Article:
Monday, June 10, 2013

Don't be Defined by your Downfalls


Friday was a lesson in extreme disappointment.  It's funny that it should come so quickly after my post about finally being happy.

To become a licensed Architect, you have to earn a professional degree from an accredited college (5-6 years), acquire a set amount of intern hours in various parts of the profession (usually totally 3 years), then take 7 tests that on average take at least a month each to study for.  I took my last test before leaving on my vacation a few weeks ago, and Friday the score report letter came.

Now, I have already failed this test once.  My first 5 tests went by with no problems, totaling over a year of studying and test taking, but the last few have been my downfall.  I will admit, it has been hard for me to accept that I am not perfect, and that I make mistakes.

I took the letter to Josh's office to open it with him.  On the drive home I was elated.  I just KNEW that I passed, and I started imagining telling everyone that after 10 years of college, interning and test taking, I was finally an architect.  Josh and I walked out to a patch in the grass to open it, and I read the letters across the page.  FAIL.  I had failed one of the three drawing parts, passing the multiple choice and the other drawing sections.

Usually, news like this would send me into a spiral of out of control eating and drinking to numb the disappointment and embarrassment of not being perfect.  Believe me, there was a good amount of crying, but I felt more calm and controlled in terms of my physical reaction to the test.  I knew that I would just make myself feel worse if I got out of control.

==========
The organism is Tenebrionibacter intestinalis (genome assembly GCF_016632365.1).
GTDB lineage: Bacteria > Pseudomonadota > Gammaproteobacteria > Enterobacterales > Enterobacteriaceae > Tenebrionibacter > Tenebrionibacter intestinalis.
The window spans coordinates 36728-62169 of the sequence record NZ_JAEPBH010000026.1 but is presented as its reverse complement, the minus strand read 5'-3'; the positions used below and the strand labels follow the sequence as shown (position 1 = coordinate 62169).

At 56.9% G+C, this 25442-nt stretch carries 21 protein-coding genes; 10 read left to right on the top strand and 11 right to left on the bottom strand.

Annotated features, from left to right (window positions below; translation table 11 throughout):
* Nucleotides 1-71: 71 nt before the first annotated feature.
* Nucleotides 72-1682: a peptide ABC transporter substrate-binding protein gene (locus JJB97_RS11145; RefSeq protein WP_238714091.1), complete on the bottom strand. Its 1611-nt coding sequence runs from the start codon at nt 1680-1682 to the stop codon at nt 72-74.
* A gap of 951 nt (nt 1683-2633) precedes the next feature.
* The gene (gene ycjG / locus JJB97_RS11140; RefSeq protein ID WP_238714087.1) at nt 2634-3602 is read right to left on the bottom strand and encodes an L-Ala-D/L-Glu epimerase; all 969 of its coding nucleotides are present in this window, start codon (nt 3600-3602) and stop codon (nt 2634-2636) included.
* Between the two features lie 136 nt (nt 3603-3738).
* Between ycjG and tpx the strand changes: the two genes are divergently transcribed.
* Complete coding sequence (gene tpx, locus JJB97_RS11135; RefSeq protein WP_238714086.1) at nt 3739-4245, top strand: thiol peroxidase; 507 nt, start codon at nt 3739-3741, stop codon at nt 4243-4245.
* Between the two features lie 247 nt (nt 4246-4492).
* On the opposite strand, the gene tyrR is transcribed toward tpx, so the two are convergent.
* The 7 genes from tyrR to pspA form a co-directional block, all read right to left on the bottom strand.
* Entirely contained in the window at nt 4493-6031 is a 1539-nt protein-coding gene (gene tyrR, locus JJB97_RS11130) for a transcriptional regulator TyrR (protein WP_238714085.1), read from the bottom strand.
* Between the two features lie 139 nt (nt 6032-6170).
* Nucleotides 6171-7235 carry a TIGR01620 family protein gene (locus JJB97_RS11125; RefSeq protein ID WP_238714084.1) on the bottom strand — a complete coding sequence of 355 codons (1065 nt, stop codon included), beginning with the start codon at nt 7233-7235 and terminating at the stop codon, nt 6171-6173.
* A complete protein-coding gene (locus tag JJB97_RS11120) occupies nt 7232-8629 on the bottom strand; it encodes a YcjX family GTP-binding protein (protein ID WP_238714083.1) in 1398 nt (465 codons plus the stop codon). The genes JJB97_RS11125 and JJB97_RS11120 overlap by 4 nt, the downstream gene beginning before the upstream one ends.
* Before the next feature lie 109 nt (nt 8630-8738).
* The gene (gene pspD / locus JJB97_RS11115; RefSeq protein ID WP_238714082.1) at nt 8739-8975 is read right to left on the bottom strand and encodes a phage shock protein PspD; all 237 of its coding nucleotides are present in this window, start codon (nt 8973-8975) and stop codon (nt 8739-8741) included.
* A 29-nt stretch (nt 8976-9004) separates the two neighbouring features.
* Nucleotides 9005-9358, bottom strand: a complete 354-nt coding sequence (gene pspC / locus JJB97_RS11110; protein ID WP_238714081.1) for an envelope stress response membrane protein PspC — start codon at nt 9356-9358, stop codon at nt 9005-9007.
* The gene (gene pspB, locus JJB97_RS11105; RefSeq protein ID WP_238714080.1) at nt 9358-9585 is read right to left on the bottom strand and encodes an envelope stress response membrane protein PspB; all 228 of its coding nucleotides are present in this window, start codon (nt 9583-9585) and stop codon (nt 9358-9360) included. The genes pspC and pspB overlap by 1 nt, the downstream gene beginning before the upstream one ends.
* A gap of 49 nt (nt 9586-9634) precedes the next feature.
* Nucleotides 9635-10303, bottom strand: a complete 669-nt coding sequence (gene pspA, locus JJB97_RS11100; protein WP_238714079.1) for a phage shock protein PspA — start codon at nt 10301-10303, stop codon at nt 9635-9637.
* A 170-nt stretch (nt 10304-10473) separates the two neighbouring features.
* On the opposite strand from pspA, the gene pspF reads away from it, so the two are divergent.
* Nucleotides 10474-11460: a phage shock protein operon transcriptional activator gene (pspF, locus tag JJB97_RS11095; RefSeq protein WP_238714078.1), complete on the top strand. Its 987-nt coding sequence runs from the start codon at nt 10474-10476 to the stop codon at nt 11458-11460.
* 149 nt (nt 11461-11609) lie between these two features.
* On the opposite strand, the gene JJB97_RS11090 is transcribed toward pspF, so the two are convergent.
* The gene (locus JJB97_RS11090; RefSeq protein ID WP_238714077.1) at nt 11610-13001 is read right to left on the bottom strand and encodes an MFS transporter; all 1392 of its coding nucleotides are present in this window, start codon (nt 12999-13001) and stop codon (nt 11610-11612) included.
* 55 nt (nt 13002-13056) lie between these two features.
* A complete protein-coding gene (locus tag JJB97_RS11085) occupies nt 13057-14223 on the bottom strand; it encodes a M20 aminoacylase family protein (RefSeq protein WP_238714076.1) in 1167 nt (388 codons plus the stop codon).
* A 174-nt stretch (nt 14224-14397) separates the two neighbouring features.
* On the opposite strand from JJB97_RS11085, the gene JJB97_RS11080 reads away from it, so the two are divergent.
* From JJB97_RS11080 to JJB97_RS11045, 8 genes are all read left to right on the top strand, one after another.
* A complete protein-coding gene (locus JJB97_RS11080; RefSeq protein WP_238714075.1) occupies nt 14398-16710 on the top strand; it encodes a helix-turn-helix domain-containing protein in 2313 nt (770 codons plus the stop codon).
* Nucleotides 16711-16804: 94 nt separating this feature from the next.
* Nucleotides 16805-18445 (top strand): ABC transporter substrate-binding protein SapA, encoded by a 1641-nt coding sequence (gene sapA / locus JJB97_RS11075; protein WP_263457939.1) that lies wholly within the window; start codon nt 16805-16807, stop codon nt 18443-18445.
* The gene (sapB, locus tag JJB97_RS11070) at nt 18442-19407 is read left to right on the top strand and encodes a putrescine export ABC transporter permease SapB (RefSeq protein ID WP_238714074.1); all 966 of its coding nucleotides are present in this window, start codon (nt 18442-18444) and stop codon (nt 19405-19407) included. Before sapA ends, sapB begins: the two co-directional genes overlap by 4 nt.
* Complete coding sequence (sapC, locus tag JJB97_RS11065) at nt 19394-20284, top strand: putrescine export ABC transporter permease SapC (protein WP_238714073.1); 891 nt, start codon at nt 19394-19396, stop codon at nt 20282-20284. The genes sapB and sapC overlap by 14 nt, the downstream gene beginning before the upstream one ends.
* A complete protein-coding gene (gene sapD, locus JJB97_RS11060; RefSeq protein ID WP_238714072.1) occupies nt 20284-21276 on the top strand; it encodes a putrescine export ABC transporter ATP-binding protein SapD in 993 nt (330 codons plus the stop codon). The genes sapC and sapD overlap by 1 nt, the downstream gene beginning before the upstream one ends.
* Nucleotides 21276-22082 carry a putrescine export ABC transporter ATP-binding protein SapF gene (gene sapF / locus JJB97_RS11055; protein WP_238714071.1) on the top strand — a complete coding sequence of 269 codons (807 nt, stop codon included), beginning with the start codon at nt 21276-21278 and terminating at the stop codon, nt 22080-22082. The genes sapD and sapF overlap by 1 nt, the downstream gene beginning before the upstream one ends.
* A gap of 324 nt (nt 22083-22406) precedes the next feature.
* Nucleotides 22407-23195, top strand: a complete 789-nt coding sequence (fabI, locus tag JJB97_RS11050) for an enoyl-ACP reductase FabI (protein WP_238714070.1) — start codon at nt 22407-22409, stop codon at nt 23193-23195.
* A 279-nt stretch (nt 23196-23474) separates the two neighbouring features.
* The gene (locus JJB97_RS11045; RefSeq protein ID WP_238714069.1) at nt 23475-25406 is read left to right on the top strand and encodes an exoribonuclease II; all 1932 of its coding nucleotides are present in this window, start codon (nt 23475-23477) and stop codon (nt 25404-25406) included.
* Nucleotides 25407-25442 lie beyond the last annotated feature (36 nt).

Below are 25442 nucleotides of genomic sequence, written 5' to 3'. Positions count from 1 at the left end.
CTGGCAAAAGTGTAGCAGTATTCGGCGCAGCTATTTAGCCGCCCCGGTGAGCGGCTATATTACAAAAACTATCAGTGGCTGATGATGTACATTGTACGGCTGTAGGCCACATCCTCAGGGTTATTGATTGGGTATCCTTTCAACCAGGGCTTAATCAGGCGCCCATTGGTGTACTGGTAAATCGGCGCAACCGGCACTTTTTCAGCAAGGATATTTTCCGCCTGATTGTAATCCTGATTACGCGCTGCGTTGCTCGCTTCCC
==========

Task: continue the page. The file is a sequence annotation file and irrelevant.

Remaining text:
I headed to Whole Foods, because that was my plan anyway, and after a few minutes trying to de-puff my eyes, I went in and grabbed a few things.  Now, there was definitely a little chocolate to help numb the pain, but these 100 calorie dark chocolate bars are hardly a binge.


I grabbed groceries and a little treat for later, which surprisingly, I didn't immediately open when I got home. It is a great lesson to me to have some restraint, ESPECIALLY when I'm upset.



I spent the afternoon in our yard reading Game of Thrones.  I would highly recommend losing yourself in a book when you are feeling very low.  It helped to keep my mind off of my failure, and I actually felt better.






Josh got home and took me out to dinner.  I nibbled a little bit on our usual US Pizza fair, but I didn't end up eating very much.  I think an older-less in tune with her body-Dana would have used this as an excuse to eat as much as possible.  I am learning.



The weekend went ok, and I spent a lot of time trying not to think about it.  There was sleeping, reading, baths and a cook out, but I'll write more about that later.

The biggest lesson I'm taking away from this is to not let disappointment define how I will treat myself.  It happens, and I have to just try again in 6 months.

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